Cold Stress: How Cold Is Too Cold?
The term cold stress can be used to describe conditions that occur when the body is exposed to low temperatures. First, the temperature of the skin lowers, and then the internal body temperature lowers as well. This can cause frostbite, trench foot, and hypothermia. When cold stress is severe enough, it can cause permanent injury or even death.
According to the Occupational Safety and Health Administration (OSHA), “What constitutes extreme cold and its effects can vary across different areas of the country. In regions that are not used to winter weather, near freezing temperatures are considered ‘extreme cold.’”
Cold stress can occur in any situation where a worker is exposed to cool or cold temperatures, with an added risk of injury if the worker is not dressed properly, has a preexisting condition such as diabetes or high blood pressure, or is exhausted. Wet weather conditions and wind will also increase the likelihood of cold stress.
Preventing Winter Work Injuries
OSHA does not have set standards related to working in cold weather, but employers still “have a responsibility to provide workers with employment and a place of employment which are free from recognized hazards, including cold stress,” according to the Occupational Safety and Health Act of 1970.
Employers can prevent winter work injuries by:
- Training workers on preventing and recognizing cold stress, as well as administering first aid when cold weather-related injuries occur.
- Providing engineering controls, which are designed to protect workers from hazards. In winter weather, this might include heaters or barriers that protect workers from the wind.
- Implementing safety measures to protect workers, such as offering warm drinks and frequent breaks. Employees can also work in pairs to monitor one another for signs of cold stress.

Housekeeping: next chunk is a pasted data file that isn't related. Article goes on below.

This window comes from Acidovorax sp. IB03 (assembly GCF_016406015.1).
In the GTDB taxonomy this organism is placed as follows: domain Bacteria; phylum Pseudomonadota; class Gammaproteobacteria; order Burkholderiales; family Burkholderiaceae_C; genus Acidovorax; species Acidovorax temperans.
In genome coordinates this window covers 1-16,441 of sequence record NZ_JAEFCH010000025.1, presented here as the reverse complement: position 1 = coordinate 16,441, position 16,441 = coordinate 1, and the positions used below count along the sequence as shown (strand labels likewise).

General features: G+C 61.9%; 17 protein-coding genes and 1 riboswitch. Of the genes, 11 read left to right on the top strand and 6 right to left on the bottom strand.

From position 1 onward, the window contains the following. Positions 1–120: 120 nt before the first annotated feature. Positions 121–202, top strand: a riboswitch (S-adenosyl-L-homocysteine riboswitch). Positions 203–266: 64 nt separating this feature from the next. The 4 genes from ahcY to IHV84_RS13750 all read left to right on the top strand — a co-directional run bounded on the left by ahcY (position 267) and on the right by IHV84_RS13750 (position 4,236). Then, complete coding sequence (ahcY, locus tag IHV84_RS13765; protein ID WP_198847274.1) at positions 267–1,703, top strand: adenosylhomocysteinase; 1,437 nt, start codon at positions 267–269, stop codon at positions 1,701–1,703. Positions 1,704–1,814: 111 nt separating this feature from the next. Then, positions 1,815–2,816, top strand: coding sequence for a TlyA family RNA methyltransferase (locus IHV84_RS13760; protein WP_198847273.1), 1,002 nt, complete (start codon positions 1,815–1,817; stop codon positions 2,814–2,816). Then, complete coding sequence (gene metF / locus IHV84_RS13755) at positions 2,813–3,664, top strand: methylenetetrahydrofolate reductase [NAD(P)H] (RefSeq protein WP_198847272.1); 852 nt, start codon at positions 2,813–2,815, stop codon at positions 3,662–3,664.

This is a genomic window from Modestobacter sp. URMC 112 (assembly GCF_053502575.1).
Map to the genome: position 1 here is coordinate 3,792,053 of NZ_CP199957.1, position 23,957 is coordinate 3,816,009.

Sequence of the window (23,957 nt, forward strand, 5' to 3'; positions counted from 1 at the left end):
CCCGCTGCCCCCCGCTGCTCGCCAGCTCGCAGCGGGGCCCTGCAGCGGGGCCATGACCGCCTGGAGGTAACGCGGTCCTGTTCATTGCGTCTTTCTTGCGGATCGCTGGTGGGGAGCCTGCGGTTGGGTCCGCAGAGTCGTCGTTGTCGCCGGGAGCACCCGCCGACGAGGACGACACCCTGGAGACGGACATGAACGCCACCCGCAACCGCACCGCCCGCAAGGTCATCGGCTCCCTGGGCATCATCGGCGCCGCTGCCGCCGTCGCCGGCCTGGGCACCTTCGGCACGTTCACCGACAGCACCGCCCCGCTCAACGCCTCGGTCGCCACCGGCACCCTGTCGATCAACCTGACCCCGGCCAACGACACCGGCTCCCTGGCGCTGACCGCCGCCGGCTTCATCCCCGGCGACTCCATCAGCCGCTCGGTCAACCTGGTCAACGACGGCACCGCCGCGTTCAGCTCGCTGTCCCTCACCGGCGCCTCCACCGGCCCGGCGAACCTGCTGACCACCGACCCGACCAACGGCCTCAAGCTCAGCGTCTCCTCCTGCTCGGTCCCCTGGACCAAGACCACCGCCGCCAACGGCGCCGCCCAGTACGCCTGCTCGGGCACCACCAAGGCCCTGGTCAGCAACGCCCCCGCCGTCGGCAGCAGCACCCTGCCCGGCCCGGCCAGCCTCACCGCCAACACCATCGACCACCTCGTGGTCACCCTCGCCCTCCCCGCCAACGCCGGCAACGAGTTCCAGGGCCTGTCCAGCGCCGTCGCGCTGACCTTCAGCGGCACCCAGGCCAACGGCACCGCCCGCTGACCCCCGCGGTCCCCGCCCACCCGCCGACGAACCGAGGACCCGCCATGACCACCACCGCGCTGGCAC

- Dressing workers properly, including weather-appropriate footwear, multiple layers of warm clothing, a hat or hood to keep the head warm, gloves, and a face mask. All of this will add extra protection against the cold.
- Monitoring the weather. When weather conditions become too dangerous, employers should pull workers from outside tasks until conditions improve. Work that must be done outside should be saved for the warmest part of the day.
Contact a Pennsylvania Work Injury Lawyer
If you believe it is too cold to work safely, or if you notice the signs of cold stress in yourself or another worker, be sure to inform your employer immediately. Put your safety first. If your employer tries to force you to work in cold weather or threatens to fire or demote you for reporting a safety violation, you may be able to take legal action. The same applies to any threats or acts of retaliation for filing a workers’ compensation claim. You have the right to seek benefits for any winter work injury or illness without fear that you will be fired or penalized. An attorney can see to it that your case is properly filed and your rights protected.
For more information on winter work injuries in 2021 and how our Pennsylvania workers’ comp lawyers can help you, call (888) 498-3023 or contact our firm online. Your consultation is free!